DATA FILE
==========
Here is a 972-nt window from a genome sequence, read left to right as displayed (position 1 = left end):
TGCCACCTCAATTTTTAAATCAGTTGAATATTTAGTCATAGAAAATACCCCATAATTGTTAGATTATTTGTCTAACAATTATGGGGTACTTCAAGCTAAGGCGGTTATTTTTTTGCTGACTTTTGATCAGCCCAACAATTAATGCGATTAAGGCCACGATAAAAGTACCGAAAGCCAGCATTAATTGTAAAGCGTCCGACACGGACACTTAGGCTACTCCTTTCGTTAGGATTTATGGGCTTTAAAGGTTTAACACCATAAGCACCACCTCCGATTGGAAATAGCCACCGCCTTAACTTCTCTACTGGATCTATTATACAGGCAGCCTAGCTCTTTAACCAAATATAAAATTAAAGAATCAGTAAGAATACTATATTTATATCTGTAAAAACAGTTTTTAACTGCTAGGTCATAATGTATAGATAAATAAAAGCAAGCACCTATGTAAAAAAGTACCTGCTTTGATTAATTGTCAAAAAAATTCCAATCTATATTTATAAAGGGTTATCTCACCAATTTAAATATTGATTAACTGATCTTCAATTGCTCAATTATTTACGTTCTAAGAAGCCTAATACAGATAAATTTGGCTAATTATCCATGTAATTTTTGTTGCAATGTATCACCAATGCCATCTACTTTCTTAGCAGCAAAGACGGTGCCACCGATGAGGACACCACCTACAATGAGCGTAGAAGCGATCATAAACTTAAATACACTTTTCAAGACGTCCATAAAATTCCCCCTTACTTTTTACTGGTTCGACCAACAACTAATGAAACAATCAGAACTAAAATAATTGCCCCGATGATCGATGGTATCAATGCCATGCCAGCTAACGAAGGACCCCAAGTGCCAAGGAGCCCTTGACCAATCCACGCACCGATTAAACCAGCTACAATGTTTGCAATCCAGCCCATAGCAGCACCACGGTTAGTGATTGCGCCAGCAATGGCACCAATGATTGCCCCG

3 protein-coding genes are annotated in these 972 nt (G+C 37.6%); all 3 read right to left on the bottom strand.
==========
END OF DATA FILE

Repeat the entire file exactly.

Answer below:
Here is a 972-nt window from a genome sequence, read left to right as displayed (position 1 = left end):
TGCCACCTCAATTTTTAAATCAGTTGAATATTTAGTCATAGAAAATACCCCATAATTGTTAGATTATTTGTCTAACAATTATGGGGTACTTCAAGCTAAGGCGGTTATTTTTTTGCTGACTTTTGATCAGCCCAACAATTAATGCGATTAAGGCCACGATAAAAGTACCGAAAGCCAGCATTAATTGTAAAGCGTCCGACACGGACACTTAGGCTACTCCTTTCGTTAGGATTTATGGGCTTTAAAGGTTTAACACCATAAGCACCACCTCCGATTGGAAATAGCCACCGCCTTAACTTCTCTACTGGATCTATTATACAGGCAGCCTAGCTCTTTAACCAAATATAAAATTAAAGAATCAGTAAGAATACTATATTTATATCTGTAAAAACAGTTTTTAACTGCTAGGTCATAATGTATAGATAAATAAAAGCAAGCACCTATGTAAAAAAGTACCTGCTTTGATTAATTGTCAAAAAAATTCCAATCTATATTTATAAAGGGTTATCTCACCAATTTAAATATTGATTAACTGATCTTCAATTGCTCAATTATTTACGTTCTAAGAAGCCTAATACAGATAAATTTGGCTAATTATCCATGTAATTTTTGTTGCAATGTATCACCAATGCCATCTACTTTCTTAGCAGCAAAGACGGTGCCACCGATGAGGACACCACCTACAATGAGCGTAGAAGCGATCATAAACTTAAATACACTTTTCAAGACGTCCATAAAATTCCCCCTTACTTTTTACTGGTTCGACCAACAACTAATGAAACAATCAGAACTAAAATAATTGCCCCGATGATCGATGGTATCAATGCCATGCCAGCTAACGAAGGACCCCAAGTGCCAAGGAGCCCTTGACCAATCCACGCACCGATTAAACCAGCTACAATGTTTGCAATCCAGCCCATAGCAGCACCACGGTTAGTGATTGCGCCAGCAATGGCACCAATGATTGCCCCG

3 protein-coding genes are annotated in these 972 nt (G+C 37.6%); all 3 read right to left on the bottom strand.